Here, we apply an integrated approach using both unbiased phosphoproteomics and machine-learning classifiers of transcriptional response to dissect signaling in MM. Our results reveal differential kinase activity across MM cell lines with potential implications for selective kinase vulnerability. We next uncover underlying transcriptional output differences for patients with KRAS and NRAS mutations, with particular prognostic implications of NRAS Q61 mutations. Surprisingly, we find that only a fraction of RAS-mutated patients are predicted to have highly activated MAPK signaling vs wild-type (WT) RAS patients. Our results identify RAS-mutated MM patients who may benefit from precision medicine strategies and reveal modes of RAS isoform-driven biology with implications across RAS-mutated cancers.

Methods

Cell culture and phosphoproteomics

Cell lines were cultured and phosphoproteomics experiments and analysis were performed as described previously.24  Additional details can be found in supplemental Methods.

Kinase inhibitor screens on myeloma cell lines

Briefly, 1e3 myeloma cells were seeded per well in a 384-well plate and treated with the designated inhibitor at each dose in quadruplicate. Viability was determined at 48 hours using CellTiterGlo reagent (Promega) and 50% inhibitory concentration calculated using GraphPad Prism software v6. Additional details are available in supplemental Methods.

RAS classifier for MM

We downloaded RNA sequencing (RNA-seq) and somatic mutation data from the Multiple Myeloma Research Foundation (MMRF) CoMMpass (version IA11a); 90% of patient data with transcriptome and genotype information (n = 706) was used to optimize and train the machine-learning classifier, and the remaining 10% of data (n = 80) was withheld as a test set. The data were split to ensure balanced representation of total KRAS, NRAS, and WT RAS samples. We adapted our previously published elastic net penalized logistic regression classifier for predicting RAS pathway activation25  with a one-vs-rest approach to classify KRAS and NRAS mutations separately. Additional details can be found in supplemental Methods.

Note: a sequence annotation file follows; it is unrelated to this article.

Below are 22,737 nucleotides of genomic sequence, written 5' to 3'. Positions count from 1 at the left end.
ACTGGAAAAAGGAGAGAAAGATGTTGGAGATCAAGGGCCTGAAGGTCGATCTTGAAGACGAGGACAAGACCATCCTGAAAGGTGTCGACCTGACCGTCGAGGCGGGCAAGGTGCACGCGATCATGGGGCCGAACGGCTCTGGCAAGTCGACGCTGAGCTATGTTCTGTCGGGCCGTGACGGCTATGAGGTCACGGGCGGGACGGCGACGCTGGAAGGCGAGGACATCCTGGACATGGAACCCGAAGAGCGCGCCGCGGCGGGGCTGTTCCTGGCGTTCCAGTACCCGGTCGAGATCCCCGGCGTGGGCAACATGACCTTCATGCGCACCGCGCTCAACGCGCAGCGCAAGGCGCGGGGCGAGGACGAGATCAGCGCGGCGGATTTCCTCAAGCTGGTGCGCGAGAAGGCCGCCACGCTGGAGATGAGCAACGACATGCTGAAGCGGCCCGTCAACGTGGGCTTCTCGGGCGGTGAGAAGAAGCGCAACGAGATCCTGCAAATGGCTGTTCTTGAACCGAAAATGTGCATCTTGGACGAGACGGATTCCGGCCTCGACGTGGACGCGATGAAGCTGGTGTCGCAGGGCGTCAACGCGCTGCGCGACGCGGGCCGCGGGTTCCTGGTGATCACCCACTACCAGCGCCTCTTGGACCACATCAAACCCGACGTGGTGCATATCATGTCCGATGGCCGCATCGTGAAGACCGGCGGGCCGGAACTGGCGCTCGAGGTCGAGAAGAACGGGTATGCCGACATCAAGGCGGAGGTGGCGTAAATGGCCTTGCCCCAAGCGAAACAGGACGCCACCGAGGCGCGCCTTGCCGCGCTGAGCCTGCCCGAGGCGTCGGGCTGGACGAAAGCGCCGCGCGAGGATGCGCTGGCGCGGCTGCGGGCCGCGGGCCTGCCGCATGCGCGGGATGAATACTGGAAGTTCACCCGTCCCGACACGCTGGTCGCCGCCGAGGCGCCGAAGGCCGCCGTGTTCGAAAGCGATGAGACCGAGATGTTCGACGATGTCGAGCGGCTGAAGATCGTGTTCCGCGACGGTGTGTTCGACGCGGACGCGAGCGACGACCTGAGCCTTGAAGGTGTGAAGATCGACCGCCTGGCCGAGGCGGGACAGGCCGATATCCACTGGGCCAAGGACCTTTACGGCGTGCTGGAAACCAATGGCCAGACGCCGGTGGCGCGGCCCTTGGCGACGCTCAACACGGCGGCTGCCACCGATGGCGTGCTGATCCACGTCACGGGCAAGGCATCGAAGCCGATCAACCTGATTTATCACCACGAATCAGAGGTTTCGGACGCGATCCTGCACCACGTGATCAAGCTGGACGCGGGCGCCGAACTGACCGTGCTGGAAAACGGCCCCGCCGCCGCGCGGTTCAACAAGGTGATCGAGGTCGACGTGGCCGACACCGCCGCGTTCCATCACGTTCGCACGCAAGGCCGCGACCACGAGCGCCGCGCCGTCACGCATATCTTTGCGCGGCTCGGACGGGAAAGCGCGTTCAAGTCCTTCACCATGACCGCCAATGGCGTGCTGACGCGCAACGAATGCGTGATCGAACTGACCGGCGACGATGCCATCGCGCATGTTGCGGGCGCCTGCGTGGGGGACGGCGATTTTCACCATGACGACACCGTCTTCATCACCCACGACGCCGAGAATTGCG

MAPK pathway activity and the Multiple Myeloma Kinome Browser

We applied a perturbation-response machine-learning model called PROGENy (https://github.com/saezlab/progeny) implemented in R on RNA-seq data from myeloma cell lines (www.keatslab.org) and patient samples (CoMMpass IA11). The MAPK PROGENy score quartiles were compared with patient progression-free survival (PFS) and overall survival (OS) using a Cox proportional hazards regression; score quartiles were compared with patient clinical characteristics (age, sex, race, β2 microglobulin, and M-protein) using a linear regression for continuous variables and Fisher’s exact test for discrete variables. Common translocations and copy-number alterations were determined as previously described.26  Additional details are available in supplemental Methods.

Results

Kinase activity from phosphoproteomics is modestly predictive of kinase inhibitor sensitivity in myeloma cell lines

We first aimed to predict differential kinase activity across MM cell lines and investigated whether increased kinase activity led to increased vulnerability to selective inhibitors. We used immobilized metal affinity chromatography to enrich phosphopeptides across 7 MM cell lines and 1 in vitro–evolved bortezomib-resistant cell line27  (Figure 1A). In total, 19 155 phosphosites from 4941 proteins were quantified across all cell lines (supplemental Data Set 1; supplemental Table 1). As expected, >99% of all identified phosphorylation events were on Ser or Thr sites. The Pearson R of phosphosite intensity correlations within each line ranged from 0.86 to 0.95, underscoring the reproducibility of this analysis (supplemental Figure 1).
Figure 1.